When most of us consider wearables, we include devices such as Bluetooth headsets. However, in the medical industry, we expect more from our wearables and only include devices that not only provide a specific function but will also store sensor data for later retrieval by healthcare professionals. This data is then analysed to aid medical diagnosis.
In a growing telehealth market, it is these sensor-based devices that will improve healthcare services for millions of patients worldwide. Existing forecasts indicate that the global telehealth spend will increase tenfold within five years, rising to $4.5 billion by 2018.
Like any new technology, early adoption figures are quite weak but luckily, in Australia, we are always eager to experiment with new innovations. In fact, a 2014 Kronos survey demonstrates that no less than 30 per cent of Australians already use wearable technology, twice that of our U.S. counterparts. In addition, more than 40 per cent use them for work-related tasks. This high adoption rate is encouraging for future increased use of wearables in the health and fitness areas.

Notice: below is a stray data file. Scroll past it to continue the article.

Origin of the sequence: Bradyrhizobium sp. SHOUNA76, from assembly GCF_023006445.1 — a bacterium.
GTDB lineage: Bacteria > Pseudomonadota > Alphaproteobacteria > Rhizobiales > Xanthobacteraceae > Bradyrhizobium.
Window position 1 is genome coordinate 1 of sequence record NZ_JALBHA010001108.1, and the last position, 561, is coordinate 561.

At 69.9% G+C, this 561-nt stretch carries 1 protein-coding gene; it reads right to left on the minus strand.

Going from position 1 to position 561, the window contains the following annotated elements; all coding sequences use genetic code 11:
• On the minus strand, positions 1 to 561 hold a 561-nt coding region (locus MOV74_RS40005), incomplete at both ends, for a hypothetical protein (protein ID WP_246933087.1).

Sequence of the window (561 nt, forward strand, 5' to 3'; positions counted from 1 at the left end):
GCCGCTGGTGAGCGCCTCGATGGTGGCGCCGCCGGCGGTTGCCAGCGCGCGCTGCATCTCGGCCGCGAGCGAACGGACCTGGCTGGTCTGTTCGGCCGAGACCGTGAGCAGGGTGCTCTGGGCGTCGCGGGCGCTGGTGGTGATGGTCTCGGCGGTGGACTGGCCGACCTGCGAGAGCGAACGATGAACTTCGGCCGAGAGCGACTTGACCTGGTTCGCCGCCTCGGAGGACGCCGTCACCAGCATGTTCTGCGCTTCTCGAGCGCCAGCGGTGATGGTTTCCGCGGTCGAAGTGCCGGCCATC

For this adoption rate to continue, I believe we need our healthcare providers to embrace the use of wearables, as they are best positioned to encourage their patients of wearable benefits, with the most important being improved care monitoring and increased efficiency for early diagnosis of common ailments. When a medical professional recommends a product, people listen. There are several reasons for this but primarily these include:
- A company with a commercial interest in the product is unlikely to achieve the same positive response level.
- Patients trust their doctors to act in their best interest.
- By using these technologies themselves, patients are encouraged to take a more proactive approach to their personal health.
Fitness plans were perhaps the first wearable that provided useful data for medical professionals and were primarily used by those in cardiovascular activities such as running and cycling. Like any product type, the features available vary by model and manufacturer but most are capable of acting as a pedometer and can also record pulse and heart rates. The data gathered by the device sensors is then transmitted to your smartphone using Bluetooth or possibly ANT+ for cycling enthusiasts with bicycle computers. This data is often useful to doctors as it can aid diagnostics, surpassing the original plans for the device as a general fitness monitor.
Wearables that are specifically designed for the healthcare industry work in an identical manner. Senses are used to gather data, which is then transferred to another device for later analysis. Smartphones are most commonly used, with apps available for several platforms including Apple’s iOS and Google’s Android, but residential users can also use Wi-Fi to transfer data to the cloud or to another monitoring device.